Having taught aesthetics since 1993 I am accustomed to hearing about weird and even stupid things in the arts, so I was not even surprised when I saw a bit on cannibalism and art on the History Channel. I had heard about the artists before, but the show inspired me to write a bit about this.
The segment that made the greatest impression was that about Marco Evaristti. This fellow had his fat liposuctioned, turned into meatballs, canned and then served as part of a pasta dinner to fellow artists. The piece was called Polpette al grasso di Marco.
The intent of his work was to explore cannibalism from an artistic standpoint. My own view of the matter is that his approach was more sensationalist than substantive and did not really add much (or anything really) to the aesthetic and philosophical discussion of cannibalism. I am also inclined to regard what he did as not being art. After all, he simply had liposuction, had his fat made into meatballs and served a meal. As such, he was a patient, a purchaser of meat balls, a cook and a host-hardly the stuff of art.
While I have not had liposuction, I have been a patient, I have bought meat balls, I have cooked them and served them at a dinner.In a odd coincidence, I have even had a discussion over cannibalism over meatballs (which began as a discussion over the ethics of eating meat). On the face of it, none of this activities are artistic in nature and hence the burden of proof seems to rest on those who claim it is.
The main distinction between what I have done and what he did was to actually serve his own fat in the meal. While this does technically transform the meal from non-cannibalistic to cannibalistic, it is not clear that this results in an aesthetic transformation of the event. What needs to be shown is that adding such a content to a meal somehow transforms the event into art. After all, serving some beef meatballs to facilitate a discussion about eating meat hardly seems to transform the event into art. Likewise, adding some human fat to the meal does not seem to make that art either.
Interestingly, as I watched the clip showing the artists talking about cannibalism all I could think was this: “you might be talking like artistic intellectuals, but you just ate some guy’s ass fat.”
check me out: http://orangepacific.wordpress.com/
Bach, Handel, Mozart and others often cannibalized their own works and sometimes the works of others. Picasso chewed up the world around him and within him and spit it out in disconcerting shapes and colors. Warhol digested soup cans and created what is, arguably, art. A novelist might incorporate large segments of his own experience (unfortunately, sometimes it truly is the equivalent of assfat) into his novels.Perhaps Evaristti was just personalizing and making more concrete for those of us who are not artists the artistic process–that is maybe he’s not exploring cannibalism from an artistic standpoint but exploring art from a cannibalistic standpoint. A kind of fusion between performance and conceptual art. These people would argue that they’re artists-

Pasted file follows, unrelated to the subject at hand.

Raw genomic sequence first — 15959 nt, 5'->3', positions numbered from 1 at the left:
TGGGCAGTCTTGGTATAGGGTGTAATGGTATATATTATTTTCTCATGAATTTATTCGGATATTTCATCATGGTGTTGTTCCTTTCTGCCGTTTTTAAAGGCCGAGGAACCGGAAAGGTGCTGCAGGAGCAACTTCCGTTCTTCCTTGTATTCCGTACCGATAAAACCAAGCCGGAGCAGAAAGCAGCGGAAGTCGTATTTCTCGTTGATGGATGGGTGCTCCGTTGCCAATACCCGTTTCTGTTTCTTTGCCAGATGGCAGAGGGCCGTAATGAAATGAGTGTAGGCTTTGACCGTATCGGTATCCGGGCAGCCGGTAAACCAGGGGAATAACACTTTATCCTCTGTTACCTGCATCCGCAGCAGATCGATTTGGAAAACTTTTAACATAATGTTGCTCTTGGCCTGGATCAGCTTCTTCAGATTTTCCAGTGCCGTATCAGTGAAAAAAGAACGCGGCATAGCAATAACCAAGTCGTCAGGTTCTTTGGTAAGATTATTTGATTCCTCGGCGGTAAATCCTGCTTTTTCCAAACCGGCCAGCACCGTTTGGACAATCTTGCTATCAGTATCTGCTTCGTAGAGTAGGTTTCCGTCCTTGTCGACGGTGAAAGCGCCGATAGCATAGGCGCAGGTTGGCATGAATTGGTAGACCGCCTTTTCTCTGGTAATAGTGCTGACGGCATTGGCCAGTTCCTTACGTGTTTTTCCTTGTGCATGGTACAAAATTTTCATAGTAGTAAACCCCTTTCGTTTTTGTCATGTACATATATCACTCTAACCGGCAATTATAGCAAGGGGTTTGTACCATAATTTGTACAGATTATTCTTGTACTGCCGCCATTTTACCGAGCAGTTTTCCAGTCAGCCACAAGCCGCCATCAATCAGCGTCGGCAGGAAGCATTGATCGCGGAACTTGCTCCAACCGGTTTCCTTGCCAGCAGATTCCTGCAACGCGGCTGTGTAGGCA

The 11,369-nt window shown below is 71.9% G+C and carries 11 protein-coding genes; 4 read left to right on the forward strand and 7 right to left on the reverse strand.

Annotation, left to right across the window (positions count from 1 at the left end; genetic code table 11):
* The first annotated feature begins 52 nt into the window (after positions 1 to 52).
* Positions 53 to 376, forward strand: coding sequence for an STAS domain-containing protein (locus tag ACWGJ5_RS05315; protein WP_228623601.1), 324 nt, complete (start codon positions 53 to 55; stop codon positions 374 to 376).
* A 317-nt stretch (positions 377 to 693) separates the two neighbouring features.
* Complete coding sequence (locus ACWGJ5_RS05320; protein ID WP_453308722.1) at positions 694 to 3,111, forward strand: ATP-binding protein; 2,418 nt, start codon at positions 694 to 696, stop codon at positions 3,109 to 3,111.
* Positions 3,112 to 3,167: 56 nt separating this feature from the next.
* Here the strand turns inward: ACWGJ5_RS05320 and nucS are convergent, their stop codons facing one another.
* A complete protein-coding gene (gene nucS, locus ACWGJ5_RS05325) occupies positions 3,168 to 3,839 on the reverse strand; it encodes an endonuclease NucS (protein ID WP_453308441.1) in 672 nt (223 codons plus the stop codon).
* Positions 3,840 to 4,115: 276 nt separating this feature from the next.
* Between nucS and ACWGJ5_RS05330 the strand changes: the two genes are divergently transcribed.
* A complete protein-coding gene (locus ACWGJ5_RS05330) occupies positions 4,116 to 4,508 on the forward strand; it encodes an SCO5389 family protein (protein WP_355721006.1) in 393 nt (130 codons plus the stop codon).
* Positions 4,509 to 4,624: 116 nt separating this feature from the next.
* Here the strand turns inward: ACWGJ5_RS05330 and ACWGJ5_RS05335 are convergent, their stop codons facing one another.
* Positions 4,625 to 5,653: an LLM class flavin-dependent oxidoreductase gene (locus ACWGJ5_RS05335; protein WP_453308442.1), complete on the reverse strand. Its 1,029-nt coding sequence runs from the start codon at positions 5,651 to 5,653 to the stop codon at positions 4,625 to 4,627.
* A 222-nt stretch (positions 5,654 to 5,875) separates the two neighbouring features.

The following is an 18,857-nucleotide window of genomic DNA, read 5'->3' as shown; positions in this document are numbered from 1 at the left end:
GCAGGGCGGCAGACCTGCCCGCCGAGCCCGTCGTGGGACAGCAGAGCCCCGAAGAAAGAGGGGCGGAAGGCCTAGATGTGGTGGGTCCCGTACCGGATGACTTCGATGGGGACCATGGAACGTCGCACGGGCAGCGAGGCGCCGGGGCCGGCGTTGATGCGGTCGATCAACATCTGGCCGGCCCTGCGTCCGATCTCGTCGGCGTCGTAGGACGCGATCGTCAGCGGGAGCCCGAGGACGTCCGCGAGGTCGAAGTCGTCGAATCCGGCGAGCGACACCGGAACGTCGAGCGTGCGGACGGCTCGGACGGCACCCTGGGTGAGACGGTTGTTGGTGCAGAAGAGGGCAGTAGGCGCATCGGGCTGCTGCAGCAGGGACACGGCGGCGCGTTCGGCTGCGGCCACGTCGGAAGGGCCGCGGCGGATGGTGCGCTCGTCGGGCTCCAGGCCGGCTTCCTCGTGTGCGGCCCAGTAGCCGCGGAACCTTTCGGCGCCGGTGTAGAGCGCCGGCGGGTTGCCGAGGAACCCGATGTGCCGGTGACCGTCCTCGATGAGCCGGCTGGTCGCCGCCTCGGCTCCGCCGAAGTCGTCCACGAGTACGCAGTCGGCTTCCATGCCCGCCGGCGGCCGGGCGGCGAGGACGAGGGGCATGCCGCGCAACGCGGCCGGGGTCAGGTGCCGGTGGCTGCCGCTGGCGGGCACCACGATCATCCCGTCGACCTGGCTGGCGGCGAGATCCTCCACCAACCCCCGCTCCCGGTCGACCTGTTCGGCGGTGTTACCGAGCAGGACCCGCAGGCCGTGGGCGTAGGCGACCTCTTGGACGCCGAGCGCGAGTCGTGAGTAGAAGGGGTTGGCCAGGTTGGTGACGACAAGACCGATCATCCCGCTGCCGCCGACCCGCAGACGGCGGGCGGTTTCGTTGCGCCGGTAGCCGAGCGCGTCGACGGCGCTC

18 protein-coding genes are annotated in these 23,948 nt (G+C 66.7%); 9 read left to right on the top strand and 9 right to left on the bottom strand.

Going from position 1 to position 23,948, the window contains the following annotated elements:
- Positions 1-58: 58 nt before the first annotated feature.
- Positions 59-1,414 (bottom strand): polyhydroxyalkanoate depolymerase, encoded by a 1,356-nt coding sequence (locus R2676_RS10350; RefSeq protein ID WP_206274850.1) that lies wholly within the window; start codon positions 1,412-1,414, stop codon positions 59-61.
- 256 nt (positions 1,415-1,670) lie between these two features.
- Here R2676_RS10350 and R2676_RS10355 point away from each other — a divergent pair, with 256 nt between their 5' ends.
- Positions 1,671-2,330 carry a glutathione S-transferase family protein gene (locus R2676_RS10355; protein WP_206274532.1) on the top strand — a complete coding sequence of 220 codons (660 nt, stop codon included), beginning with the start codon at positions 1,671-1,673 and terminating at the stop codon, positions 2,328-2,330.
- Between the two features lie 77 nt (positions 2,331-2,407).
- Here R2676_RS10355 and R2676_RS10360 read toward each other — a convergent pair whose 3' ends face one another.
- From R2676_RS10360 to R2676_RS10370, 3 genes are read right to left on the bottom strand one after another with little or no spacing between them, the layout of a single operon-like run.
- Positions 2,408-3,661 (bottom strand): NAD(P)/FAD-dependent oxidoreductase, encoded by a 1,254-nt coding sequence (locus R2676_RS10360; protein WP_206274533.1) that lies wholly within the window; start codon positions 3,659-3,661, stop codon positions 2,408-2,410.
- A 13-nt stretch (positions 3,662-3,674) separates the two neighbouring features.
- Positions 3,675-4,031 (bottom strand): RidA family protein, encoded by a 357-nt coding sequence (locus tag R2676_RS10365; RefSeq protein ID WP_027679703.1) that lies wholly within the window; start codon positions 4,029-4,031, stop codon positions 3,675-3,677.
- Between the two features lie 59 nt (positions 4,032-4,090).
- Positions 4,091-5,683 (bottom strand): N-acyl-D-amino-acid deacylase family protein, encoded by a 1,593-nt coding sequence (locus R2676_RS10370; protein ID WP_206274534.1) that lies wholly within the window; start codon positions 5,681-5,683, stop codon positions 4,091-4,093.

Michael LaBossiere says
Bach, Handel, and Mozart produced works that required skill and gave us things of significance. This fellow gave the world meatballs made from his fat. Anyone with fat can do this-no real talent required.
Yes. And anyone can splatter paint on a canvas a la Jackson Pollock. People looking at any of Picasso’s abstract works like “Le Guitariste” or “Guernica” might assume that Picasso lacked the basic skills of a painter. They would be wrong. Some people think the works of Philip Glass are simplistic, child’s play. Glass has a considerable classical background. The fact that anyone can or thinks he can do something doesn’t mean that something isn’t art. But art it seems is like beauty. It’s in the eye of the beholder. Those who can get past the assfat might just clamor to become patrons of Sig. Evaristti. Others might consign his “oeuvre” to the same smelly bin where they’ve tossed “Piss Christ”.But Andres Serrano is making a good living and I doubt he’d give a -hit (he works in that medium too).
Michael LaBossiere says
Some argue that Pollack’s paintings are actually highly complex. They usually throw in some discussion about fractals when doing this. Picasso also created complex works in a skillful manner.
I admit that I do not have a complete theory of art-just a pile of theory chunks. In this, I am doing as well as anyone else. 🙂
It may be too simplistic an approach to overrate the role of complexity in art. On the other hand, it may be too complex an approach to overrate the role of simplicity in art.:) I love my thin crust pizza baked in a brick oven, with a minimal amount of barely sweetened tomato sauce, lots of buffalo mozzarella and some fresh basil. Other people praise Pizza Hut. I’ll eat both types (sans assfat please). I just looked up Evaristti in wikipedia http://en.wikipedia.org/wiki/Marco_Evaristt What do you think of the illustration that accompanies the article?